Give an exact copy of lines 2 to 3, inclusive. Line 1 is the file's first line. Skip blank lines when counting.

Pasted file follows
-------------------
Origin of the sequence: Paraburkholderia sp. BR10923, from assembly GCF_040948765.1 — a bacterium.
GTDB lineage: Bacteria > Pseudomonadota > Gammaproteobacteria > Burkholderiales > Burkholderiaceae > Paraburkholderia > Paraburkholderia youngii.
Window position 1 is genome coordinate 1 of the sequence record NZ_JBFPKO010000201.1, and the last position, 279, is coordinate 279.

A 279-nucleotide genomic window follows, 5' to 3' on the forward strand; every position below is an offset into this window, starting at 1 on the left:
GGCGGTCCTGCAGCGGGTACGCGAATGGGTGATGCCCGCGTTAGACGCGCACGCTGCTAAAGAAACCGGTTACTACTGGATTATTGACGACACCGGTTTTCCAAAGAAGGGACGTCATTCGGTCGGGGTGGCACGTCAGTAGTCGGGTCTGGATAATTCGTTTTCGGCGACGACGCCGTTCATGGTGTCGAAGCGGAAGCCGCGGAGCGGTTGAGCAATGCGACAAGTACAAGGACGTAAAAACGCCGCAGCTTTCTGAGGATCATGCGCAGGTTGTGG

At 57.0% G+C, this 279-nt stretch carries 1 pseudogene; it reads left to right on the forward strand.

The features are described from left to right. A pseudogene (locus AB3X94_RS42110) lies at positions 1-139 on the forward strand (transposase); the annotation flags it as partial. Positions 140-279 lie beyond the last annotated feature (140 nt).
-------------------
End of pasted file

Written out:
GTDB lineage: Bacteria > Pseudomonadota > Gammaproteobacteria > Burkholderiales > Burkholderiaceae > Paraburkholderia > Paraburkholderia youngii.
Window position 1 is genome coordinate 1 of the sequence record NZ_JBFPKO010000201.1, and the last position, 279, is coordinate 279.